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Early communication and closing the word gap

Being able to communicate clearly, process speech sounds, express ideas, and understand and interact with others are fundamental to a child’s development and early years practitioners are pivotal in supporting young children's language and communication development.

It is vital that all practitioners are:

  • Confident in knowing what children should be doing at different ages and stages
  • Able to model and support the development of good language skills
  • Knowing how to spot those children who might be struggling and what to do next.  

This Communicating Outdoors Audit and Positive Communication Audit will help you adapt your setting to be a communication friendly environment.  

Visit the Talk, Listen and Cuddle website for more information and resources to share with families.

Effective practice in early language and communication in early years provision is also essential in supporting the most disadvantaged children and helping to reduce the word gap. 

"‘Word gap’ - these gaps are particularly pronounced in early language and literacy. By the age of three, more disadvantaged children are – on average – already almost a full year and a half behind their more affluent peers in their early language development. And around two fifths of disadvantaged five-year-olds are not meeting the expected literacy standard for their age" (Unlocking Talent, Fulfilling Potential, DfE, 2017).

Top tips for supporting early language and communication

All practitioners need to be able to:

1. Promote speech, language and communication development.

To do this, always make sure that you:

  • Follow the child's lead
  • Join in with the child’s play or mirror their actions
  • Focus on what the child is looking at or doing
  • Wait and allow the child time to start the conversation
  • Take turns to communicate so that adults and children both get a turn at talking
  • Get down to the child’s level – it’s easier to talk if you are face to face
  • Get a child’s attention before you start to talk
  • Make sure you use lots of statements and fewer questions
  • Try to have a conversation with every child every day.

2. Identify children who are experiencing difficulties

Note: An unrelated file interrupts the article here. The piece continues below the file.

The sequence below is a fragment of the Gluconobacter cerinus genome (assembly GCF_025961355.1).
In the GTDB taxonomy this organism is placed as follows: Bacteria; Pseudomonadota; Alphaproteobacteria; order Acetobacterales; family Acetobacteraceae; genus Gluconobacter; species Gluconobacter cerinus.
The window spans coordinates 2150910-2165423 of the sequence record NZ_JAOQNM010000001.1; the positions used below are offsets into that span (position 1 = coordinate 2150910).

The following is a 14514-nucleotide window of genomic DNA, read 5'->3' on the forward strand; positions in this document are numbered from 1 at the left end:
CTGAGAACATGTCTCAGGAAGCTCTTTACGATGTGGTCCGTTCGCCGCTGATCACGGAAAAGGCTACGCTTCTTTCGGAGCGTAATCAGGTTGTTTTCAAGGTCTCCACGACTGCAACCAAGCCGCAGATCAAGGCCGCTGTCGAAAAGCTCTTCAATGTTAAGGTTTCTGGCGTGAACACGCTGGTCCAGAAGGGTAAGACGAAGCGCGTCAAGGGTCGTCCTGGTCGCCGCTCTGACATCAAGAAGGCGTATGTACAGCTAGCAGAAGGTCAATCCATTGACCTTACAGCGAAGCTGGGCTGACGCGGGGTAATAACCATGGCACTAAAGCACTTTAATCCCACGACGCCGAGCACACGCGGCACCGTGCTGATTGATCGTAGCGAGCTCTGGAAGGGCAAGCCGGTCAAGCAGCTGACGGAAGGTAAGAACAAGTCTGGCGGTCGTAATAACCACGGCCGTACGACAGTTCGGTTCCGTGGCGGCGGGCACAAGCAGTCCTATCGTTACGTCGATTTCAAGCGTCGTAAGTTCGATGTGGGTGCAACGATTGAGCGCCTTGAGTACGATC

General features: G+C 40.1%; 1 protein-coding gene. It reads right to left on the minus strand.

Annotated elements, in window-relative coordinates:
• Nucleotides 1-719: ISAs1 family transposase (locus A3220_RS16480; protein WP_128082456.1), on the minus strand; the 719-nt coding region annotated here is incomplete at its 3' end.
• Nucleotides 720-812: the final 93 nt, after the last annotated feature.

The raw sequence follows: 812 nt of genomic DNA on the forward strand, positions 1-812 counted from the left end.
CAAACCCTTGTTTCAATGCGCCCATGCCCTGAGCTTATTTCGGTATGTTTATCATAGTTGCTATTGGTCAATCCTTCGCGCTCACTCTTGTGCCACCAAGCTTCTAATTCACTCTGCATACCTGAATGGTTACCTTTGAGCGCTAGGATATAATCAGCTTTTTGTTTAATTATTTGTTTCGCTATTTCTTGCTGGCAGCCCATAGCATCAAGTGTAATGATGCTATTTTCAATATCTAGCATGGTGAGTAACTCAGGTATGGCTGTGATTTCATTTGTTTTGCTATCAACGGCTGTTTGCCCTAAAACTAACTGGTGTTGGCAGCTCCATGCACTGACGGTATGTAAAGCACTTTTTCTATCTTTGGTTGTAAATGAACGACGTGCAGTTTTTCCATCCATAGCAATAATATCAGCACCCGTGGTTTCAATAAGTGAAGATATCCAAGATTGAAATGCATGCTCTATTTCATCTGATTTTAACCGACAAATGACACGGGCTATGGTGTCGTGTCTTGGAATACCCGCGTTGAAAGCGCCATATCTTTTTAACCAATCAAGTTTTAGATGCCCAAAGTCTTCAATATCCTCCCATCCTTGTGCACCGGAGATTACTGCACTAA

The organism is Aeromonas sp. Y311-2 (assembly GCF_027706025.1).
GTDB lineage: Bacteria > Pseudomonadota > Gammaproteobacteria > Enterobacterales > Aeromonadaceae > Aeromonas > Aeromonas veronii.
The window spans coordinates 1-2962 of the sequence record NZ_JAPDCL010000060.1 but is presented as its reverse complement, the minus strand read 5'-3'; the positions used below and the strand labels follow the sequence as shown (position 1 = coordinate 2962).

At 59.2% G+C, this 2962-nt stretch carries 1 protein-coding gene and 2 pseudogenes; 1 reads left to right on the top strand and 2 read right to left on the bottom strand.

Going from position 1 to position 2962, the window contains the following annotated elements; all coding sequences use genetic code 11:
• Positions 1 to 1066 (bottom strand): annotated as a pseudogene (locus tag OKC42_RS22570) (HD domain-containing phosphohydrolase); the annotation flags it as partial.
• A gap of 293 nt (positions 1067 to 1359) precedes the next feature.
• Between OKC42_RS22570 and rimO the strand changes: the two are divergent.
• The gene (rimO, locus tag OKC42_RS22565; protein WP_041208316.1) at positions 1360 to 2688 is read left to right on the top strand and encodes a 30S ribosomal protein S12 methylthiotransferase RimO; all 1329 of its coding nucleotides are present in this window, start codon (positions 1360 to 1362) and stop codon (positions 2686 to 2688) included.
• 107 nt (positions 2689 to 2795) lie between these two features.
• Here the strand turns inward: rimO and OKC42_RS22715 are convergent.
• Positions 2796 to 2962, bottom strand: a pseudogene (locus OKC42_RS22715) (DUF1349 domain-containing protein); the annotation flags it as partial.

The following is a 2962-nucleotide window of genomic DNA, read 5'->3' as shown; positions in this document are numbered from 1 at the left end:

Although all children learn to talk at different rates, there are certain things they should be doing at different ages and stages. It’s important for practitioners to know what to expect, so they can check whether children are on the right track and identify those who might be struggling. The links above to the right of this page are dedicated to speech, language and communication and provide a range of useful information and resources.

3. Support children who have some form of transient speech, language and communication delay.

To do this, always make sure that you:

  • Build up a child’s sentences by repeating what they say and adding words.
  • Give choices to increase vocabulary, eg “apple or satsuma?”
  • Acknowledge when a child says something inaccurately and repeat it back in the correct way.
  • Plan a variety of interesting activities so that there is plenty to talk about.
  • Use daily routines to repeat and emphasise basic language.
  • Listen to sounds around you and play games that encourage listening.
  • Have fun together with songs and rhymes. 
  • Share this guidance with parents so they can do the same at home

Need more help?

Children's speech, language and communication skills all develop at different rates and it is therefore vital that we look at the individual child and the things which are influencing their development. It is also important that you seek to allay any parental concern.

Here are some steps you can follow:

  • Try and add more detail to the concerns you or the parent have - the Universally Speaking Checklist from the Communication Trust is very helpful for this.
  • Check the other resources provided by the Communication Trust as these can support your practice and assessment techniques. They also have a variety of resources and research to support you in sharing information with parents and carers. 
  • Contact local services such as speech and language therapy or the Essex child and family wellbeing service - see the useful links list above.
  • You can arrange to talk with a speech and language therapist from children’s communication charity I CAN.

Relevant resources